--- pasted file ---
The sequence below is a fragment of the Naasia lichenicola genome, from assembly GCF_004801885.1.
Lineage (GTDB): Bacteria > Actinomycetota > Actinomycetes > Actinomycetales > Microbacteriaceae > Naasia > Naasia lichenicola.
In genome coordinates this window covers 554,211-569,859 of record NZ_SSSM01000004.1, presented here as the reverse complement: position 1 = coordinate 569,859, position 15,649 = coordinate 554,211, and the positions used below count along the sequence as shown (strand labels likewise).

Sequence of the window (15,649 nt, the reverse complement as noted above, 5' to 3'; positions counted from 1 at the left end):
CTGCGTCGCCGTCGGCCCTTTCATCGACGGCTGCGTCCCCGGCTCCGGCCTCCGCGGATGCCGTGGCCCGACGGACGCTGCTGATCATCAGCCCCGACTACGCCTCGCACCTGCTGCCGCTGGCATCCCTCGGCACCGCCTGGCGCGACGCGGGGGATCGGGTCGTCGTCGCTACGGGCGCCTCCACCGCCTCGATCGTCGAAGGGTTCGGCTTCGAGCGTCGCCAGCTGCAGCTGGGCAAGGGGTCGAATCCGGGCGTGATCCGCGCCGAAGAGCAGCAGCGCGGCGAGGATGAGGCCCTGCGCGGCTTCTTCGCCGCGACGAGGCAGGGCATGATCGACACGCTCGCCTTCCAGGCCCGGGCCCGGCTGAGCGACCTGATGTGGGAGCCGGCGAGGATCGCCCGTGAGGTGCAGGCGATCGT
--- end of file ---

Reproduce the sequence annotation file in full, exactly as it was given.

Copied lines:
The sequence below is a fragment of the Naasia lichenicola genome, from assembly GCF_004801885.1.
Lineage (GTDB): Bacteria > Actinomycetota > Actinomycetes > Actinomycetales > Microbacteriaceae > Naasia > Naasia lichenicola.
In genome coordinates this window covers 554,211-569,859 of record NZ_SSSM01000004.1, presented here as the reverse complement: position 1 = coordinate 569,859, position 15,649 = coordinate 554,211, and the positions used below count along the sequence as shown (strand labels likewise).

Sequence of the window (15,649 nt, the reverse complement as noted above, 5' to 3'; positions counted from 1 at the left end):
CTGCGTCGCCGTCGGCCCTTTCATCGACGGCTGCGTCCCCGGCTCCGGCCTCCGCGGATGCCGTGGCCCGACGGACGCTGCTGATCATCAGCCCCGACTACGCCTCGCACCTGCTGCCGCTGGCATCCCTCGGCACCGCCTGGCGCGACGCGGGGGATCGGGTCGTCGTCGCTACGGGCGCCTCCACCGCCTCGATCGTCGAAGGGTTCGGCTTCGAGCGTCGCCAGCTGCAGCTGGGCAAGGGGTCGAATCCGGGCGTGATCCGCGCCGAAGAGCAGCAGCGCGGCGAGGATGAGGCCCTGCGCGGCTTCTTCGCCGCGACGAGGCAGGGCATGATCGACACGCTCGCCTTCCAGGCCCGGGCCCGGCTGAGCGACCTGATGTGGGAGCCGGCGAGGATCGCCCGTGAGGTGCAGGCGATCGT